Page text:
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How to Survive the Lockdown On A Small Budget

Recently, a 4Ps beneficiary caused social media uproar when she commented that thePhp8,000 government aid is justenough for a week’s budgetofa family composed of eight members. Netizens reacted with rage, especially those in the middle class who were not included in the grant. They are quick to comment in return, saying the amount is almost the same as the salary of one ordinary laborer in one month, which they can stretch. The situation has generated different views and opinions, leaving many to ask the question: How do we really survive the lockdown on a small budget?

Budgeting varies from one family to another and is greatly affected by their lifestyle, location, number, and other factors. In this article, we want to share tips on how to survive the lockdown on a budget lesser than Php8,000 weekly.

1. Essentials vs. non-essentials

The enhanced community quarantine prompted local government units to imposea temporary liquor ban. Sellers who are caught violating this will suffer a revocation of Mayor’s and Business Permits. Although most LGUs have imposed the ban to avoid social gatherings and informal parties, the ban should remind us that there is no sense spending on liquor and other vices when experiencing financial constraints.


Instead of spending around Php100 for a bottle of beer, we can allot the amount to buy half a kilo of chicken, which is around Php90 only. Add a little more, and you can afford to buy one piece of carrots, a piece of potato, ¼ kilo of tomato, and alas! You’ll have your home-cooked afritada for the day enough to feed two or more persons in the household. You’ll be spending around Php150 for the entire meal, excluding rice.

2. Innovation is priceless


Thirdy Orienza celebrates his first birthday during the lockdown. His parents came up with an inexpensive and creative way of feasting.

So, you’re fed up with sardines, instant noodles, corned beef, and meatloaf. You already endured these for two weeks, and you want to eat something different. However, your budget might not allow for a box of pizza or a chicken-spaghetti meal. If you think you’ve had enough of the canned goods from the government, think again. Some netizens are resourceful and creative enough to innovate their viands without spending a lot of money. Here are a few of their fantastic ideas:

Lumpiang sardinas


1 can of sardines (any brand) – Php14.50

Lumpia wrapper – Php20

Carrots -Php5

2 cloves garlic – Php2




Total = Php40-Php50

Yield – up to 20pcs

Kamote donuts

Kamote or kalabasa – Php20

Flour – Php10


Oil – Php15

Total = Php50 (approx)

These recipes are not only cost-efficient but are also good renderings of your stocks. You can add more vegetables and tofu to come up with a healthier meal.

3. Choose cheaper alternatives

In times of crisis, we could not afford to choose luxury; moreover, it is impractical to opt for a pricier item when you can get the same benefits and satisfaction from a cheaper one. For instance, a 55g pack instant noodle is way less expensive at Php10 each compared to a 48g cup noodle at Php25 each. On the other hand, a 340g imported corned beef at Php178 is too much compared to a locally produced 400g corned beef at Php150.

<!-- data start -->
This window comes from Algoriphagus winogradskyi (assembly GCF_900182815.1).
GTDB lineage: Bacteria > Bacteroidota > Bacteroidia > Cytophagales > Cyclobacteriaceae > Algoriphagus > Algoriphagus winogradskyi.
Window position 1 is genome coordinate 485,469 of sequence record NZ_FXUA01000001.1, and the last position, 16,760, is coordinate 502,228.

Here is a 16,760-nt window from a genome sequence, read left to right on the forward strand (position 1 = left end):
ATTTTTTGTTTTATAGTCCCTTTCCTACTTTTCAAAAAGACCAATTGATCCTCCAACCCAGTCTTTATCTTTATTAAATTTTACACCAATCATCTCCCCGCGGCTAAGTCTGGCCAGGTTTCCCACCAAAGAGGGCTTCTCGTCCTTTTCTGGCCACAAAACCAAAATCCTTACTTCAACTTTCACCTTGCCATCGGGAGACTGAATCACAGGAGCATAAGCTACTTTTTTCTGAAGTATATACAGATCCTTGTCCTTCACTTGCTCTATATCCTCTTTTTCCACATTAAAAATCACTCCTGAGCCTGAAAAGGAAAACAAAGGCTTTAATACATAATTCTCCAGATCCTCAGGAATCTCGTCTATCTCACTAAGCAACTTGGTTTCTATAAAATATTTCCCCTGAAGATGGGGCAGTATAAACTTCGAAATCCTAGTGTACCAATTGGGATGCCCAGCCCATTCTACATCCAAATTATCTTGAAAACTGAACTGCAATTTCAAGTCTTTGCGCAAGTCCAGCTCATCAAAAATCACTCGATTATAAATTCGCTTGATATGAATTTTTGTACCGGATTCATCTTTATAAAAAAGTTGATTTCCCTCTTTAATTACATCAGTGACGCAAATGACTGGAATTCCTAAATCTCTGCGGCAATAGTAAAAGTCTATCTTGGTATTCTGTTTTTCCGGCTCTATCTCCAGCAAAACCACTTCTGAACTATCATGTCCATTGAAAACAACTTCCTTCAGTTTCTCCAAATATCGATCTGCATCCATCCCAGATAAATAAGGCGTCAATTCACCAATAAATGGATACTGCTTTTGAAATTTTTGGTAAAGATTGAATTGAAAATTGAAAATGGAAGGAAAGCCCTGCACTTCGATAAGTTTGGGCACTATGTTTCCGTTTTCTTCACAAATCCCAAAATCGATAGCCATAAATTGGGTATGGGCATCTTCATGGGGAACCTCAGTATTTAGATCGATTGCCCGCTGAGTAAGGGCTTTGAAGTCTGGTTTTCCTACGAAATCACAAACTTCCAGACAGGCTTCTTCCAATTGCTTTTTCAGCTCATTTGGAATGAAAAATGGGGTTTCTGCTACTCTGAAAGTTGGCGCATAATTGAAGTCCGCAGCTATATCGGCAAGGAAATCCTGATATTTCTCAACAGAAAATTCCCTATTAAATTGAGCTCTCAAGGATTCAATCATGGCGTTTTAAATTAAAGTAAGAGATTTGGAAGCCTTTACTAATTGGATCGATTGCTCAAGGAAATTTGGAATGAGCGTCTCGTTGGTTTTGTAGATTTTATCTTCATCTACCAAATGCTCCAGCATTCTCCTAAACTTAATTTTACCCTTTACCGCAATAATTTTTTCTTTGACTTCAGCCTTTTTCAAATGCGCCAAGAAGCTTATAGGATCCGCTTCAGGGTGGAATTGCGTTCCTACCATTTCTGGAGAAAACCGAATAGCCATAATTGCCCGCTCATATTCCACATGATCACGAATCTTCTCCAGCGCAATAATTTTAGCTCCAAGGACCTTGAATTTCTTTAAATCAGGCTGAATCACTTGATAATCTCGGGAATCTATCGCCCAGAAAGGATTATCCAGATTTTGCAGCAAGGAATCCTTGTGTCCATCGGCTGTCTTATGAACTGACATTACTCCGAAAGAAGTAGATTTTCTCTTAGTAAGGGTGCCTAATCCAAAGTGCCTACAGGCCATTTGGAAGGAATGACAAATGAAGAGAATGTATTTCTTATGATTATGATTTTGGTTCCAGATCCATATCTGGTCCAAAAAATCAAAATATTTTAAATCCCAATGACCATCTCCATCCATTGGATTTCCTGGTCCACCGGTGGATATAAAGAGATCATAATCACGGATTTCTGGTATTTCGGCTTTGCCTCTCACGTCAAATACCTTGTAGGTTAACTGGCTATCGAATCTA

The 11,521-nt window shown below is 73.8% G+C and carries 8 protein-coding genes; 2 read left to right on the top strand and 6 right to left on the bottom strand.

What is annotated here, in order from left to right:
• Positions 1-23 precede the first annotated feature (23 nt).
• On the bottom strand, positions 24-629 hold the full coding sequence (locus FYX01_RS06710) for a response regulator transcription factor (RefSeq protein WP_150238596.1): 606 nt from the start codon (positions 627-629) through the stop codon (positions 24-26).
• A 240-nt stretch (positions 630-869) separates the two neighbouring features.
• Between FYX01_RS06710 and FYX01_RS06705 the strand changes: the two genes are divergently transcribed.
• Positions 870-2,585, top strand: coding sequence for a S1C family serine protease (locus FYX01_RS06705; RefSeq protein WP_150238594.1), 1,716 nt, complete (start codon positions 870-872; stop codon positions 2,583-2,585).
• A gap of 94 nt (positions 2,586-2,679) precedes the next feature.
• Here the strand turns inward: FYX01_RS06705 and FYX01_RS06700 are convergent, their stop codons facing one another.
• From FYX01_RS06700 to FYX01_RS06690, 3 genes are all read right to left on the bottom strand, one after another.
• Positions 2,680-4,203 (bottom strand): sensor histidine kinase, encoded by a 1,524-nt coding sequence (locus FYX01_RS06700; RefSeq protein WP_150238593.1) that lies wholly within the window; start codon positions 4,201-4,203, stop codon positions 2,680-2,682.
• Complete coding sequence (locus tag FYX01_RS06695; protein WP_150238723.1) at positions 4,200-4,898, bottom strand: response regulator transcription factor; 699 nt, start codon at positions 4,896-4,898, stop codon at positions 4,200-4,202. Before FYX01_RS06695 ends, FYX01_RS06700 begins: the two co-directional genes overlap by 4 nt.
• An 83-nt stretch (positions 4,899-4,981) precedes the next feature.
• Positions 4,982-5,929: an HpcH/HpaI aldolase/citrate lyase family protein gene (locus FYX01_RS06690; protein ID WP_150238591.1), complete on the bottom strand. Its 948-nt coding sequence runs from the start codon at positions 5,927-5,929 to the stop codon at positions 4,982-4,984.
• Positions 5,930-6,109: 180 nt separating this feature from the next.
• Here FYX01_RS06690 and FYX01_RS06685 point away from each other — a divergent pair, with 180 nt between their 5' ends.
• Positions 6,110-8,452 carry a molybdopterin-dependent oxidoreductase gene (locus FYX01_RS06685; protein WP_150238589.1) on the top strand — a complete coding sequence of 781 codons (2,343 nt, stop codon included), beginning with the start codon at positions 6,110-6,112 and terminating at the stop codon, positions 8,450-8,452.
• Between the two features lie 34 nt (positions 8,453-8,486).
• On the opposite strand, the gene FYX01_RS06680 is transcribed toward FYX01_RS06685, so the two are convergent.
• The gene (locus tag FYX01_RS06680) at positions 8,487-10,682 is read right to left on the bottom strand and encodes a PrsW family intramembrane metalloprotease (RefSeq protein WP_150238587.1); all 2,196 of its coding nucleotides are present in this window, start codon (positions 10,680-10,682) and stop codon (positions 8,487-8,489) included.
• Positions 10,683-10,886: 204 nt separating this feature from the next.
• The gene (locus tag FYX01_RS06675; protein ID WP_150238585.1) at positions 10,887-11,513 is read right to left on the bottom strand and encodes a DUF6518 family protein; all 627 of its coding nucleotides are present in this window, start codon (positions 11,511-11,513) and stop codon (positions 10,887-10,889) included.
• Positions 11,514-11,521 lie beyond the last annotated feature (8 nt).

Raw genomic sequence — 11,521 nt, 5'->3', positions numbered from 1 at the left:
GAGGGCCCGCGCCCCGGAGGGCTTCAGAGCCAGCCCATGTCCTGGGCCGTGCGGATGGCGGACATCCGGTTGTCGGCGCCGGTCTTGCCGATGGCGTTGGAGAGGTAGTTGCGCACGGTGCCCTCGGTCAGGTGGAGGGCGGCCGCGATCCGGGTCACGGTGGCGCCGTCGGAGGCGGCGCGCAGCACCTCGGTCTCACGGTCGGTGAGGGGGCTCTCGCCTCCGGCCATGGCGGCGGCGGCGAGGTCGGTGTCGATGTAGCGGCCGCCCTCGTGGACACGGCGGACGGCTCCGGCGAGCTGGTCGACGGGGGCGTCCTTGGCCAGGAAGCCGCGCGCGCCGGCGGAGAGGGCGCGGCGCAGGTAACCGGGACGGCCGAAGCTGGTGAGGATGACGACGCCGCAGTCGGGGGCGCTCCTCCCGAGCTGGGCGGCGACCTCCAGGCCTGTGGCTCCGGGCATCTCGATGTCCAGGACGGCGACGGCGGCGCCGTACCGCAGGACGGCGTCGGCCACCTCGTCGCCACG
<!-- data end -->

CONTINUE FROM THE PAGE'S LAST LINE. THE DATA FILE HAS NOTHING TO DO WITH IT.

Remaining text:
Being in a survival mode should automatically let you choose cheaper alternatives. You’ll gravitate towards small but robust, easy, and affordable.


4. Buy fresh ingredients while you can

Although it is difficult to buy fresh ingredients, especially that wet markets are not easily accessible like before, grab every chance to buy from your nearest talipapa. The enhanced community quarantine has not prohibited the operation of essential small businesses, including talipapa and sari-sari stores. Make sure you will be there at 6 am to get fresh produce like meat, vegetables, and seafood. Most barangays monitor social distancing in these areas, and you won’t be allowed to be in the queue without your masks on.

The lockdown doesn’t mean you have to endure 45 days of eating canned goods and processed foods. Get on your feet and start a mix and match of what you currently have.

5. Buy in bulk

Again, you have the luxury of time during the lockdown, so instead of binge-watching, allot a schedule for grocery shopping from open supermarkets nearby. Youll be surprised at how prices differ between sari-sari stores and huge grocery shops. Getting in the queue for 30 minutes wouldn’t hurt if that would mean saving around Php5 and more for every item you buy. Plus, you get to use your credit cards and debit cards while setting aside your cash for emergencies. Although the government has announced the lockdown until April 30, nobody knows what happens next. The best thing to do is to buy your necessities while you can and save on cash when possible.

Final thoughts:

Nobody anticipated this global health challenge to cripple the entire world into threats of recession. The government is doing its part and so should we.Living on a small budget is difficult, but we will eventually get through this. Every day, live with a pint of faith, a dash of prayer, a cup of hope, a pack of patience, and a spoonful of optimism to taste.

People also read:

9 Ways to Save Money While Staying At Home

Pros and Cons of Extended Due Dates During the Lockdown

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